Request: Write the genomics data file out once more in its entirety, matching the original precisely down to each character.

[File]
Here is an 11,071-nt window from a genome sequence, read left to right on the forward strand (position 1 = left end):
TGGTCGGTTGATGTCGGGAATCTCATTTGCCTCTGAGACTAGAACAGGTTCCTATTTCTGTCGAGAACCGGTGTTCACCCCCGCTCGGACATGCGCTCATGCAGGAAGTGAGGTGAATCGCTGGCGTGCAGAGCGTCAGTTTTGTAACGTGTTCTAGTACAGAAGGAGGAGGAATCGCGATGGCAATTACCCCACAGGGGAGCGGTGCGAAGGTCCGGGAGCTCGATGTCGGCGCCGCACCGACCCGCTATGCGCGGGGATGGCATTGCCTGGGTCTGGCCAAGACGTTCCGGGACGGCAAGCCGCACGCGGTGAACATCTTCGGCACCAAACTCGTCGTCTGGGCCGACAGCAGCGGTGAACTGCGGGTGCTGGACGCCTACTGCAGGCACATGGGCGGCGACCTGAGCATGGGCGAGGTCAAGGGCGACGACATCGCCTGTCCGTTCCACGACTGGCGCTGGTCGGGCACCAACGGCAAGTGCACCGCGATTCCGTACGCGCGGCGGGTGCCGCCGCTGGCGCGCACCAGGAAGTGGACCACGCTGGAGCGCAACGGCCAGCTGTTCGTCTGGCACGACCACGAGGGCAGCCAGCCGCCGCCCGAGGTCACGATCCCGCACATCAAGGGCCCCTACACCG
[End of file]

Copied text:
Here is an 11,071-nt window from a genome sequence, read left to right on the forward strand (position 1 = left end):
TGGTCGGTTGATGTCGGGAATCTCATTTGCCTCTGAGACTAGAACAGGTTCCTATTTCTGTCGAGAACCGGTGTTCACCCCCGCTCGGACATGCGCTCATGCAGGAAGTGAGGTGAATCGCTGGCGTGCAGAGCGTCAGTTTTGTAACGTGTTCTAGTACAGAAGGAGGAGGAATCGCGATGGCAATTACCCCACAGGGGAGCGGTGCGAAGGTCCGGGAGCTCGATGTCGGCGCCGCACCGACCCGCTATGCGCGGGGATGGCATTGCCTGGGTCTGGCCAAGACGTTCCGGGACGGCAAGCCGCACGCGGTGAACATCTTCGGCACCAAACTCGTCGTCTGGGCCGACAGCAGCGGTGAACTGCGGGTGCTGGACGCCTACTGCAGGCACATGGGCGGCGACCTGAGCATGGGCGAGGTCAAGGGCGACGACATCGCCTGTCCGTTCCACGACTGGCGCTGGTCGGGCACCAACGGCAAGTGCACCGCGATTCCGTACGCGCGGCGGGTGCCGCCGCTGGCGCGCACCAGGAAGTGGACCACGCTGGAGCGCAACGGCCAGCTGTTCGTCTGGCACGACCACGAGGGCAGCCAGCCGCCGCCCGAGGTCACGATCCCGCACATCAAGGGCCCCTACACCG